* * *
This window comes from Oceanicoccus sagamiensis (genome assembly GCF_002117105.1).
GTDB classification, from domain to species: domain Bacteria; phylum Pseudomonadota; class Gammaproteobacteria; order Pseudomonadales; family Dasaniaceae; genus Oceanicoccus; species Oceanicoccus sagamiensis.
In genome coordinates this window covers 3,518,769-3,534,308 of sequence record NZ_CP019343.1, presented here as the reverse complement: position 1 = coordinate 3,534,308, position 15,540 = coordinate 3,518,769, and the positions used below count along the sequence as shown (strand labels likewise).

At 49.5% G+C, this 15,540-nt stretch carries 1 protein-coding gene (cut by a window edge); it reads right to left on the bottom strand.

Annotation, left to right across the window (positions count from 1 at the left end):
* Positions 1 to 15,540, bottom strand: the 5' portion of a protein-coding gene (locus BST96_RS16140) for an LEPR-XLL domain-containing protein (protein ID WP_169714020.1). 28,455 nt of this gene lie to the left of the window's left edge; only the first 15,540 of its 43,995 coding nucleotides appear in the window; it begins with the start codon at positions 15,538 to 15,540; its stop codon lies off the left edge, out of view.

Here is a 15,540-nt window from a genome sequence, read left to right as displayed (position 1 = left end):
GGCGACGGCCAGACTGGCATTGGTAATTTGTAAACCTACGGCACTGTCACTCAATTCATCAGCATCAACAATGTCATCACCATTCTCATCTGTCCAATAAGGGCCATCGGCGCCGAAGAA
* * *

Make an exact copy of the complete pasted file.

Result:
This window comes from Oceanicoccus sagamiensis (genome assembly GCF_002117105.1).
GTDB classification, from domain to species: domain Bacteria; phylum Pseudomonadota; class Gammaproteobacteria; order Pseudomonadales; family Dasaniaceae; genus Oceanicoccus; species Oceanicoccus sagamiensis.
In genome coordinates this window covers 3,518,769-3,534,308 of sequence record NZ_CP019343.1, presented here as the reverse complement: position 1 = coordinate 3,534,308, position 15,540 = coordinate 3,518,769, and the positions used below count along the sequence as shown (strand labels likewise).

At 49.5% G+C, this 15,540-nt stretch carries 1 protein-coding gene (cut by a window edge); it reads right to left on the bottom strand.

Annotation, left to right across the window (positions count from 1 at the left end):
* Positions 1 to 15,540, bottom strand: the 5' portion of a protein-coding gene (locus BST96_RS16140) for an LEPR-XLL domain-containing protein (protein ID WP_169714020.1). 28,455 nt of this gene lie to the left of the window's left edge; only the first 15,540 of its 43,995 coding nucleotides appear in the window; it begins with the start codon at positions 15,538 to 15,540; its stop codon lies off the left edge, out of view.

Here is a 15,540-nt window from a genome sequence, read left to right as displayed (position 1 = left end):
GGCGACGGCCAGACTGGCATTGGTAATTTGTAAACCTACGGCACTGTCACTCAATTCATCAGCATCAACAATGTCATCACCATTCTCATCTGTCCAATAAGGGCCATCGGCGCCGAAGAA